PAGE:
The ANC has in its Youth Day statement emphasised the empowerment of young people whom the DA leader, Mmusi Maimane, thinks the governing party is doing very little for.
Maimane and the ANC released their statements on Sunday as the country commemorates the June 16, 1976 youth uprising: A day on which students were killed by apartheid police for taking a stand against Afrikaans as a medium of instructions in schools.
Today, 43 years later; whether young people were benefitting and being empowered by governments in various fronts remains a subject of debate.
Maimane said in the democratic government, "young people are still forced to fight a system that excludes them and locks them out of opportunities" adding that "while back then it was language used to discriminate and exclude, today it's the rank failure of government to provide quality education, training, and job opportunities for our young people".
"Our young people are still not truly free, and their prospects for a bright and successful future dwindle with each passing day.
Four out of five children in grade 4 cannot comprehend what they read thanks to our education system, which is consistently ranked among the worst in the world," Maimane said in his statement.
The ANC on the other side believes it has made some inroads in terms of empowering the youth of South Africa and committed to doing even more.
The party urged South Africans to "also use the historic occasion of the 43rd anniversary of June 16 to celebrate the many milestones on youth development that we have reached as a country since our liberation in 1994".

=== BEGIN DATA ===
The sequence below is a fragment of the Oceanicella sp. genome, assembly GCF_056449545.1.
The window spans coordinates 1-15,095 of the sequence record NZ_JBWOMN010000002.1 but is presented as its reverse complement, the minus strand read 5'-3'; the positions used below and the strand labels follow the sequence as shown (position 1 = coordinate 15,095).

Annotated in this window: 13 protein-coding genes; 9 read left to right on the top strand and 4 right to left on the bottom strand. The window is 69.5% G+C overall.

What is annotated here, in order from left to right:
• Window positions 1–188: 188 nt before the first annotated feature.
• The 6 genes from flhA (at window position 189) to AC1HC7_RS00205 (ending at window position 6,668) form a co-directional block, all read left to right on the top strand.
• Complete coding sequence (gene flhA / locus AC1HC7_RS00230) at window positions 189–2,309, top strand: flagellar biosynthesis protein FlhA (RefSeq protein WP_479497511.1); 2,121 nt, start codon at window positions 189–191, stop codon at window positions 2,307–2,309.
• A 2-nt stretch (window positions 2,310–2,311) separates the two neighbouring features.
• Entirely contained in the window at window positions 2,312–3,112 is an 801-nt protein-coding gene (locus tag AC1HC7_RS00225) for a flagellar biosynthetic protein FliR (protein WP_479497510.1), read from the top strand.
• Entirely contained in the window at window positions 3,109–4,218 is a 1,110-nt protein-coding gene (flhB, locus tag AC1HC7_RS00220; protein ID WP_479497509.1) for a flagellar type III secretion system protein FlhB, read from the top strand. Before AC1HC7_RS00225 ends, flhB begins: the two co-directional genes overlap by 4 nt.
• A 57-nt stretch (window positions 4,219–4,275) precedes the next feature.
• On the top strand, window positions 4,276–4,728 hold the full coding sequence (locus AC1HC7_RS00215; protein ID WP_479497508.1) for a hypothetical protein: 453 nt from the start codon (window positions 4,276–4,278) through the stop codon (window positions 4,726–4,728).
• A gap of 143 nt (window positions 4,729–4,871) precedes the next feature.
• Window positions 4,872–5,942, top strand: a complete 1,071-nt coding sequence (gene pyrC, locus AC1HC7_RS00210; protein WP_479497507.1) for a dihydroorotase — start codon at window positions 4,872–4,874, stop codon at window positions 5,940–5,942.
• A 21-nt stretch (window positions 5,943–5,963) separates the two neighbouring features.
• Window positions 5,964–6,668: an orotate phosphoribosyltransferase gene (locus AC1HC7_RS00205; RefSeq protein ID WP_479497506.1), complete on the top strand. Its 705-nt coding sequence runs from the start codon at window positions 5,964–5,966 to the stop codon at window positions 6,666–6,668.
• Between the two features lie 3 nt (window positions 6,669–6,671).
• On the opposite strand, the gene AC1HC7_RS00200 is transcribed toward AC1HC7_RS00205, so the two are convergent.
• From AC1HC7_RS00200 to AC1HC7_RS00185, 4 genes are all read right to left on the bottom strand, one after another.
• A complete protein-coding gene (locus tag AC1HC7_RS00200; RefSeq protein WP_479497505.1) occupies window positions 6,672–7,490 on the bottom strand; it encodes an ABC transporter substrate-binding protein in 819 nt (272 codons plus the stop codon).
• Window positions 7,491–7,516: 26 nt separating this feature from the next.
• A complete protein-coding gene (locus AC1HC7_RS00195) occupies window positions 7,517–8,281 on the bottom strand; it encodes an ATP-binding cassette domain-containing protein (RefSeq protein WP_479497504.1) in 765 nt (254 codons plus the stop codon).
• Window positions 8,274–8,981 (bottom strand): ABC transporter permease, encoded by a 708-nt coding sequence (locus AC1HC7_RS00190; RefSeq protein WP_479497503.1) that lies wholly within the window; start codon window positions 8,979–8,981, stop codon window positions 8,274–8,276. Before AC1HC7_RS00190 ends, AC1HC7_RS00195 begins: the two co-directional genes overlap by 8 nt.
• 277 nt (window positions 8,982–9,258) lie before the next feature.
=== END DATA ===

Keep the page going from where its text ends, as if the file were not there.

"The ANC government has put in place numerous policy interventions to bring young people into the mainstream of our economy as well as ensuring that issues affecting young people remain high on the list of our nation's priorities.
While our achievements in empowering young people are worth celebrating, they must not lull us into complacency," the party said in its statement.
"We still have a long way to go. Far too many young people still find themselves marginalized from the economic mainstream because of unemployment and lack of skills.
"The best tribute we can pay to the different generations of courageous young activists and to honour their memory is to ensure that we achieve economic freedom in our lifetime.
It is therefore fitting that as we celebrate twenty-five years of freedom, we should honour different generations of young people for their selfless contribution to the struggle for liberation."
The ANC further challenged the youth to stand up and meet the government halfway in making things happen for them and be active in social activities.
"The youth have a responsibility to shape the future of our country and to fight against all forms of injustice without fear or favour. The ANC believes that empowering young people is not an option, but a national imperative," the party said.
"The ANC also challenges young people to seize the opportunities created by our democracy in order to create a better life for themselves and their fellow compatriots."
Meanwhile, Maimane has called for all hands on the deck in seeking ways to improve on youth matters and challenges.
"We cannot simply point fingers at government. Instead, we must seek solutions to this national crisis. We must collaborate in Parliament, in government, in business, in labour, and in civil society, to fix this exclusionary system and empower our young people," he said.
He said "43 years on from the Soweto uprisings, millions of young South Africans remain excluded, marginalised and without hope" adding that "our fight is to ensure that young people have a prosperous future in South Africa, and I will not stop until this fight is won".